How to Help the Youth Become Involved in Their Communities
A lot of parents could not even get their kids to clean up their rooms, so it’s impossible to make teenagers to their computers and take on an “impossible” feat, right? Maybe not. There are approaches to inspire them to go out of their self zones and develop concern for the world around them.
If you’re a parent, these steps can help you mold your teens into responsible and community-loving adults in the future:
1. Give them autonomy.
How would you probably like it if someone were to always breathe down your neck whenever you move? That’s just how it feels for majority of teenagers. Most adults get quite defensive when this matter is brought up, saying their kids first become responsible before they can be granted autonomy. Truth is, it’s the opposite that is actually true: how can they act more responsibly if they are not given the chance? If anything, psychological inquiries have revealed that when you place more trust in someone, he is more likely to do as you would like him to.
2. Show real empathy.
Empathy is beyond being a good listener or putting yourself in the other’s shoes.” It’s actually feeling the emotions of the other. If your kid’s pet dog died, for example, empathizing is not saying, “I know how it feels.” To empathize is to grieve with him. If your teen is afraid of looking “uncool” when they volunteer, don’t simply accept it as “teens being teens.” Empathy takes decisive action: how can you make volunteering cool?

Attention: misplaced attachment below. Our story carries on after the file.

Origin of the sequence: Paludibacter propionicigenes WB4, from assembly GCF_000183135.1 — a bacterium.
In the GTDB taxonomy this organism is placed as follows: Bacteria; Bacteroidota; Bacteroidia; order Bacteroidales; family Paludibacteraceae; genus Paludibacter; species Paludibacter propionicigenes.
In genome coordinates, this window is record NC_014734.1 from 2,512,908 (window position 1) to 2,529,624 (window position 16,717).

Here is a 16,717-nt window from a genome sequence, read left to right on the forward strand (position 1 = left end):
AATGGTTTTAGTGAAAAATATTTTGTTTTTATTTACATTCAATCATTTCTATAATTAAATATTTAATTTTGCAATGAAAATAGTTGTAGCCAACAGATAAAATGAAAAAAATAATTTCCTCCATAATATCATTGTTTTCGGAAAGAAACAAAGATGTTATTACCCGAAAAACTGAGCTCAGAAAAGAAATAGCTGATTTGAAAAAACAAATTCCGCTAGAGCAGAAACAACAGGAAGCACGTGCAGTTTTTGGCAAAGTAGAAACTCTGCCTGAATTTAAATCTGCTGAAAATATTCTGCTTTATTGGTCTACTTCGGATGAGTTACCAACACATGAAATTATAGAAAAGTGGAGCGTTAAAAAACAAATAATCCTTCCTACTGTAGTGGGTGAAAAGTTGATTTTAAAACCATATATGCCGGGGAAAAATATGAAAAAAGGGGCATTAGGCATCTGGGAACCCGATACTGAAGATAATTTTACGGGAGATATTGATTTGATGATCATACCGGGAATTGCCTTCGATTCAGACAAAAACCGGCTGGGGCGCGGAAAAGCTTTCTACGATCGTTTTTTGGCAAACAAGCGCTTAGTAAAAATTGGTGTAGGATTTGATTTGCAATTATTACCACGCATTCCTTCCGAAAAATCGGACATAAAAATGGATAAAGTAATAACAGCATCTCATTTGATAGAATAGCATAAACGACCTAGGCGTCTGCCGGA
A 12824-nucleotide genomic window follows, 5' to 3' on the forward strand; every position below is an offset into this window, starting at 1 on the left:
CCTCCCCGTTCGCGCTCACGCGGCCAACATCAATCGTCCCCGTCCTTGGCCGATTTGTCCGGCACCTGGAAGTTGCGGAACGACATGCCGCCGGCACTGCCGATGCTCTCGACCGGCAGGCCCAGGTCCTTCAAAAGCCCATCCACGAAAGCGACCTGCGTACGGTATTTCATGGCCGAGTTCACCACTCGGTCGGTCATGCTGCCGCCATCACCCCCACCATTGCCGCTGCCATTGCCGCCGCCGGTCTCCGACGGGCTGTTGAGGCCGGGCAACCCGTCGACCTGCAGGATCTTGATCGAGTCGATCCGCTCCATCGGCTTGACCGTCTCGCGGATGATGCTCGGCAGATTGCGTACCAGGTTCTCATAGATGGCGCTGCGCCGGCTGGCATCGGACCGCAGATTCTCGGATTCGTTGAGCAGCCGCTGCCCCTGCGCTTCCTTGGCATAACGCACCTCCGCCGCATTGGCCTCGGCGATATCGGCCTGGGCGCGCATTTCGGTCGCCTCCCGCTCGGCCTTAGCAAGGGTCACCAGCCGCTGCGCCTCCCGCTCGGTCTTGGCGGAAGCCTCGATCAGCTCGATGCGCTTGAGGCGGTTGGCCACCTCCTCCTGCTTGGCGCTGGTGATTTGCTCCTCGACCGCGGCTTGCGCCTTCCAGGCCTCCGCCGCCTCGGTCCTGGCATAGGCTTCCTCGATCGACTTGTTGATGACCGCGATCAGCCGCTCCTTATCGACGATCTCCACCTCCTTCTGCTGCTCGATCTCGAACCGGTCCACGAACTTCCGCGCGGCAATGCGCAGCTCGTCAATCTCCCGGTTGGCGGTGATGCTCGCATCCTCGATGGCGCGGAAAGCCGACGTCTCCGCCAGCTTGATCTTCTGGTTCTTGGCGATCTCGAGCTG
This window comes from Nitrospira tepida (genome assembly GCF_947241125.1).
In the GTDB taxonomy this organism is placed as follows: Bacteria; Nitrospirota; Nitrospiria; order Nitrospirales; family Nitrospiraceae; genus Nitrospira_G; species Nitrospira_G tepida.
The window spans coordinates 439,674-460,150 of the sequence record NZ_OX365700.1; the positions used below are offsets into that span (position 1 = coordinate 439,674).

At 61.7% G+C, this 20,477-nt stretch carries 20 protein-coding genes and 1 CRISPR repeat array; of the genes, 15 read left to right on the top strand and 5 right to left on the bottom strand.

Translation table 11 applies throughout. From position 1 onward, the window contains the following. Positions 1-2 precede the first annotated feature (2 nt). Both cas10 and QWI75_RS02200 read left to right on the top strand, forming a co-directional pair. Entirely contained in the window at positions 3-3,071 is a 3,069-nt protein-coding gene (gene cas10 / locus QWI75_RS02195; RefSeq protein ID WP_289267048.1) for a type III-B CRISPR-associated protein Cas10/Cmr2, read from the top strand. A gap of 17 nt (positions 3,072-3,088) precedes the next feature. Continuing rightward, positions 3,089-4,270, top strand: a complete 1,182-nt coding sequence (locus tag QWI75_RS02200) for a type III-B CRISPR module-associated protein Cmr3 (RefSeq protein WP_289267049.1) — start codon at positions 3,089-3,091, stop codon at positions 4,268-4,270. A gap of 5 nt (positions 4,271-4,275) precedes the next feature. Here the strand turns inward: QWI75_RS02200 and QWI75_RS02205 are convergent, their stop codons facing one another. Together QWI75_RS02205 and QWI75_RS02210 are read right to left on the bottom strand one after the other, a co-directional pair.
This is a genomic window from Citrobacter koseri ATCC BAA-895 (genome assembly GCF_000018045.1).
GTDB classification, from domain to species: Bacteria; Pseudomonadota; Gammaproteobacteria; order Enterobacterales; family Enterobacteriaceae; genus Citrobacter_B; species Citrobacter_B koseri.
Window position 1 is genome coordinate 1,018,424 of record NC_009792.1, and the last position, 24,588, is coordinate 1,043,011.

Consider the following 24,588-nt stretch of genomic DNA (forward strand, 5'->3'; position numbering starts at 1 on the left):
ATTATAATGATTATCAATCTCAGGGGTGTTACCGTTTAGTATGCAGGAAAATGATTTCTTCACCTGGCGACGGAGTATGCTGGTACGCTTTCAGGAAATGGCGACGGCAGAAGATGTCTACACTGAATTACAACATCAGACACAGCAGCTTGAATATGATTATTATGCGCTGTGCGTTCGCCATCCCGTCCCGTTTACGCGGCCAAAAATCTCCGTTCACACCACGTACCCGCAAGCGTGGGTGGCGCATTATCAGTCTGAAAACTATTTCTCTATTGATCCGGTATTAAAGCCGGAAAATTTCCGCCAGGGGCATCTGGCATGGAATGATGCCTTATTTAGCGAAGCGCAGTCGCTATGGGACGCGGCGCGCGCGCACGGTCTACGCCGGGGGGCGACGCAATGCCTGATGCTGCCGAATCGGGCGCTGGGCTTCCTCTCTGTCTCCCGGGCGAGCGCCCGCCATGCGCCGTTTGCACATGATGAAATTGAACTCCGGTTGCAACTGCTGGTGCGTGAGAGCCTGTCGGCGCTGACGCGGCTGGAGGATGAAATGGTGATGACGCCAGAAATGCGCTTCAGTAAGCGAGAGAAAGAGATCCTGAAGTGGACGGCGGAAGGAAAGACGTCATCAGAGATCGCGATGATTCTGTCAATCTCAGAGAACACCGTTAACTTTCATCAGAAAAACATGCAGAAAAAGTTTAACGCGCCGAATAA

3. Set a good example.
While children have never been great at listening to their parents and elders, but they have always unconsciously mimicked them. And there’s a biological logic behind that. Ever heard about mirror neurons and their influence on group behavior? Here’s the bottom line: don’t expect your children to do what you yourself couldn’t.
4. Appreciate their efforts.
Feeling invisible to you is an excellent way to quash their motivation. After all, why pitch in when you feel like nothing’s changed? This is why it’s critical that you communicate to them that their work is highly valued. And you have to say it to each of them, and not merely address a group.
5. Give them a meaningful purpose.
Why do these young people need to do all of these? Is it to make their parents happy? Is it to spend time with someone they like? To get some kind of points from their teacher? All of these are poor motivation. Tell them how the youth’s service can matter to the general good of your community, and what’s at stake if they don’t show up. This is more effective because a purpose in life is one of the most key factors that lead to psychological and even physical health. Proof is retiree volunteers living longer lives and being less likely to suffer depression compared to others who’d rather stay at home.